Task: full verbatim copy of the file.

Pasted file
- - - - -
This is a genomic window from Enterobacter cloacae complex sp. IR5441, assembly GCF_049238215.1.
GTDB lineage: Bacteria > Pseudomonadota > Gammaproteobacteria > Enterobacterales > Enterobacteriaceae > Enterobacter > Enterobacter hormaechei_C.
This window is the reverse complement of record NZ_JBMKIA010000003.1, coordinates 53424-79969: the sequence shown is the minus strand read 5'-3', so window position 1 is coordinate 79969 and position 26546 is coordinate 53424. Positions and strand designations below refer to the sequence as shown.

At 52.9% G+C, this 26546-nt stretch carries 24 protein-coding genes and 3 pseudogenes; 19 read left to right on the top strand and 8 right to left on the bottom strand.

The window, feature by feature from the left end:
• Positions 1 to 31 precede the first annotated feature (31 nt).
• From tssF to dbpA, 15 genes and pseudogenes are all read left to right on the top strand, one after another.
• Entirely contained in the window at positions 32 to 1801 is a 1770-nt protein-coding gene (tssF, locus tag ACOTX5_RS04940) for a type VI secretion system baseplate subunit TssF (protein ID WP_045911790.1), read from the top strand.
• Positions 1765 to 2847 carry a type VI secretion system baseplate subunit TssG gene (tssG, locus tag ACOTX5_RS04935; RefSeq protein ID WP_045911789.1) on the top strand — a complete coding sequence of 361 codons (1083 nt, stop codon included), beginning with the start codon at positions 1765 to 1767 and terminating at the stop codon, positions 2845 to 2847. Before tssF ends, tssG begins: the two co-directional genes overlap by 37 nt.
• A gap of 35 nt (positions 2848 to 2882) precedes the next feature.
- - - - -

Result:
This is a genomic window from Enterobacter cloacae complex sp. IR5441, assembly GCF_049238215.1.
GTDB lineage: Bacteria > Pseudomonadota > Gammaproteobacteria > Enterobacterales > Enterobacteriaceae > Enterobacter > Enterobacter hormaechei_C.
This window is the reverse complement of record NZ_JBMKIA010000003.1, coordinates 53424-79969: the sequence shown is the minus strand read 5'-3', so window position 1 is coordinate 79969 and position 26546 is coordinate 53424. Positions and strand designations below refer to the sequence as shown.

At 52.9% G+C, this 26546-nt stretch carries 24 protein-coding genes and 3 pseudogenes; 19 read left to right on the top strand and 8 right to left on the bottom strand.

The window, feature by feature from the left end:
• Positions 1 to 31 precede the first annotated feature (31 nt).
• From tssF to dbpA, 15 genes and pseudogenes are all read left to right on the top strand, one after another.
• Entirely contained in the window at positions 32 to 1801 is a 1770-nt protein-coding gene (tssF, locus tag ACOTX5_RS04940) for a type VI secretion system baseplate subunit TssF (protein ID WP_045911790.1), read from the top strand.
• Positions 1765 to 2847 carry a type VI secretion system baseplate subunit TssG gene (tssG, locus tag ACOTX5_RS04935; RefSeq protein ID WP_045911789.1) on the top strand — a complete coding sequence of 361 codons (1083 nt, stop codon included), beginning with the start codon at positions 1765 to 1767 and terminating at the stop codon, positions 2845 to 2847. Before tssF ends, tssG begins: the two co-directional genes overlap by 37 nt.
• A gap of 35 nt (positions 2848 to 2882) precedes the next feature.